david procterDavid Procter is an internationally acclaimed Director of Photography with production experience across Europe, Africa, the Americas and Asia. His body of work includes film, cinematic documentaries, commercials, music promos and most recently, a new Netflix Original series.

Alongside commercials for Puma, Nike, Jaguar, ASOS and Issey Miyake (to name a few), David’s work has been recognised by worldwide ceremonies including the British Independent Film Awards, Cannes, and the Camerimage Festival for the Art of Cinematography.

His commitment to his craft recently earned him a nomination for Best Cinematography at the 2017 MTV VMAs.

1. Your work takes you all over the world. What has been the toughest location to shoot? 

David Procter Work

I recently shot a car commercial in Autonomous Tibet. We travelled from Shanghai; a 4hr flight before 14hrs by road, much of which on dirt tracks to an altitude of 16,000ft. The thin air was brutal and some of the crew were rushed to hospital with altitude sickness. We shot a sunrise sequence, at -10ºC, involving a visceral handheld camera. The physicality coupled with low air-pressure meant I had to take oxygen between each take. It was worth it though for the beauty of the location.

2. What’s the most stressful thing about your job?

When the stakes are high, there can be a lot of pressure on set. You become acclimatised to it over time and at the end of the day, we’re not saving lives. I think the word ‘stress’ is grossly overused; I mean, imagine being a heart surgeon.

david procter music video

3. Your documentary work often touched on sensitive subjects. Have you ever had any scary responses to any of your work?

My first documentary, Red Sands, was a study of the emotional paradox surrounding bullfighting. At the film’s world premiere at Raindance, an irate animal rights activist had misconstrued the film to be a pro-bullfighting film, and subsequently attacked me. ‘Independent Filmmaker Attacked in Premiere Controversy’ turned out to be the best press we could never have afforded!

4. What piece of cinematography do you wish you’d been responsible for?

The Hunt (2012) is a compelling and deeply harrowing social study. Terrifying because of its viability, it’s the kind of emotive story I’d love to shoot.

5. What advice would you give to students looking to get their first break in the industry?

  • Don’t obsess over new technology. Anyone can master technology but storytelling and the craft of lighting is what makes us!
  • Expect knock backs & don’t expect a big break.
  • Small steps, it’s a tall ladder to climb.
  • Accept criticism, learn from it & keep shooting.
  • Be selective, even if it means not working.
  • Be calm; be good to your crew. Work hard, play hard, & keep it fun!

Legendary cinematographer Donald McAlpine ACS ASC once said to me, “calm seas never made a skilled sailor” – I live by that!

film set

And just for fun…

6. What’s the most ridiculous thing you’ve ever witnessed on set?

Often the lengths a commercial production will go to in pursuit of perfection are staggering. I was shooting an ad in Southern China near the border with Myanmar and we needed a picturesque tree beside the water for a sunset, camping scene. A suitably beautiful location couldn’t be found near enough to our other locations and so it was decided that we’d plant a tree beside the local river. A 35ft tree was driven for over 24hrs across rural China and planted by two industrial cranes on an exact spot I had marked out, right by the waterline.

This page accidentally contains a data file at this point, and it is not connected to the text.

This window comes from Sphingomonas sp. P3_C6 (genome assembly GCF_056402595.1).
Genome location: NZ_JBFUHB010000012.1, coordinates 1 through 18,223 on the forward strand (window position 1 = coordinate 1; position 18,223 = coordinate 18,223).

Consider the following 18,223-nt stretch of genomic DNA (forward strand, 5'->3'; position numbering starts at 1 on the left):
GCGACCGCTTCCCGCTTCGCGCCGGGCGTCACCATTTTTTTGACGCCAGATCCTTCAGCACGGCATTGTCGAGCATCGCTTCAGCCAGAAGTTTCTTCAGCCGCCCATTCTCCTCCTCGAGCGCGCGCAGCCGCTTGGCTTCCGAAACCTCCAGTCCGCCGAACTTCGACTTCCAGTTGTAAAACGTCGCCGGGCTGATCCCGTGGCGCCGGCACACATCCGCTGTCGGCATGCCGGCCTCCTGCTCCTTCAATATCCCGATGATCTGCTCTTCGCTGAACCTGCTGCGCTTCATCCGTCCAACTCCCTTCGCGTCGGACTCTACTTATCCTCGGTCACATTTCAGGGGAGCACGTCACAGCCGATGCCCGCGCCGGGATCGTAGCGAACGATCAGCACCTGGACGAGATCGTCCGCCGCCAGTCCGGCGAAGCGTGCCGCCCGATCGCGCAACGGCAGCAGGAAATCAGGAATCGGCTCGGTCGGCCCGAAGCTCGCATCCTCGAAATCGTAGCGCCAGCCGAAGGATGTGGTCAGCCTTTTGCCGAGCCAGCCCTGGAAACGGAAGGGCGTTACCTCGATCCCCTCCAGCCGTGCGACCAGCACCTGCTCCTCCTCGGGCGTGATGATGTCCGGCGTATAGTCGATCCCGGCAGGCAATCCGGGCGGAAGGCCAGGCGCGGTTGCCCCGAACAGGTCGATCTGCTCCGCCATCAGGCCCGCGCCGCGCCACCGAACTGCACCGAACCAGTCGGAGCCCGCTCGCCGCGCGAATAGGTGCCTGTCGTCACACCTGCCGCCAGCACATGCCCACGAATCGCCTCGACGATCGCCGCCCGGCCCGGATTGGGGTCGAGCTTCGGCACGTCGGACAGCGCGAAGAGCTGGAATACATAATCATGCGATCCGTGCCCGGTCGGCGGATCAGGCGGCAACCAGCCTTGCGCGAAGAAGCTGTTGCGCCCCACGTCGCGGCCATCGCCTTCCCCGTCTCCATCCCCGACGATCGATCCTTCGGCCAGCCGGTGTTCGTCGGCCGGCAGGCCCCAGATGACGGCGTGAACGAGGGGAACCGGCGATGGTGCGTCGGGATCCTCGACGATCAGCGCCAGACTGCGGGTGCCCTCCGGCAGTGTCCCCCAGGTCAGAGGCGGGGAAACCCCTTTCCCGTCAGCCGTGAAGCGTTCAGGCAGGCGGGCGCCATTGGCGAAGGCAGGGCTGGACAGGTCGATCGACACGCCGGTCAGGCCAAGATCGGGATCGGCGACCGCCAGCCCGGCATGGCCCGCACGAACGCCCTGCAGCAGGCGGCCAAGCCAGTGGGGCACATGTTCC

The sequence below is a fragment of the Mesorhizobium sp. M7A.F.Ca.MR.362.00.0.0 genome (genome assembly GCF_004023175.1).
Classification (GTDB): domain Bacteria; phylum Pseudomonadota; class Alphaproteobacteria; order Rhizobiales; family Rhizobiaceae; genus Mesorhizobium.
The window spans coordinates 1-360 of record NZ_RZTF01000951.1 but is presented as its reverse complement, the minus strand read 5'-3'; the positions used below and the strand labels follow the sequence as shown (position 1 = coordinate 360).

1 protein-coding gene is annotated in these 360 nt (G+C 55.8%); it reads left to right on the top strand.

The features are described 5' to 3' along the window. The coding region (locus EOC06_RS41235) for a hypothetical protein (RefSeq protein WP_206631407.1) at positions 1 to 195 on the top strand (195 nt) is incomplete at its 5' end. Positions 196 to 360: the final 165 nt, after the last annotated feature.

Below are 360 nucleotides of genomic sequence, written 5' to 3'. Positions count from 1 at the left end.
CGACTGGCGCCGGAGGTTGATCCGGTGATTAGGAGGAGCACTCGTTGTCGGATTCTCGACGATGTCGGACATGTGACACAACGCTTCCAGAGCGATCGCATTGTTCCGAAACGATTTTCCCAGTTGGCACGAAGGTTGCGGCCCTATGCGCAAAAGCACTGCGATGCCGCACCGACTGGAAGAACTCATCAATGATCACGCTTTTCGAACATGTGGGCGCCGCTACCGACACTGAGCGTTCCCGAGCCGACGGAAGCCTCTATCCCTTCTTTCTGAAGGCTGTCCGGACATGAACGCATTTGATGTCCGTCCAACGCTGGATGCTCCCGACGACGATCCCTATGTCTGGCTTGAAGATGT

Fast forward to our shoot day … we arrive at the location to find the tree a good 80ft from the water, surrounded by mud. After some heated debate it transpired that a dam had been opened downriver in Myanmar, causing the water level to recede hugely. Anyway, after desperate pleas to the Myanmar water authorities to close the dam failed, against the odds, we adapted the scene to make it work.

7. Your personal interests include motorbikes and snowboarding, what’s the dumbest way you’ve been injured?

Despite the hobbies, the two dumbest were definitely on set…

I fell on a pile of cactus spines in Kenya on a location recce, and we’re not talking about the type of cactus you’d find on grandma’s windowsill. Aside looking like I’d slapped a porcupine, I ended up needing surgery, which was dreamy. There’s still a spine in my left hand that they couldn’t remove.

And … shooting in an abandoned church, we lit the space with a huge number of candles. I needed a large number out so we collectively began blowing them out. I blew a huge 4ft pillar candle out and an ocean of wax blew back into my face. My eyes were immediately waxed shut, I was blinded. I fell to the floor frantically trying to peel open my eyes and as I managed to open them all I could see were blurred shapes and colours. As the medic rushed over I knew I was in trouble. I carefully removed my contact lenses and could see with clarity, each lens coated in wax, having saved me from possible permanent damage. Don’t buy me candles for Xmas.

8. What’s your favourite film to laugh along to?

I watch Groundhog Day every afternoon.

9. What’s the worst purchase you’ve ever made?

I can’t comment on how it happened but I ended up with about 28 varieties of Original Source shower gel.

10. What’s next for you?

I’ve recently finished shooting Netflix Original series ‘The Innocents.’ Starring Guy Pearce, the dark, Scandinavian/UK drama premieres across 140 countries on Aug 24th…

You can learn more about David and his work on his website,or watch the trailer for his new Netflix release here.

You can also follow David on his Instagram account.

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Posted by Sarah Mackenzie

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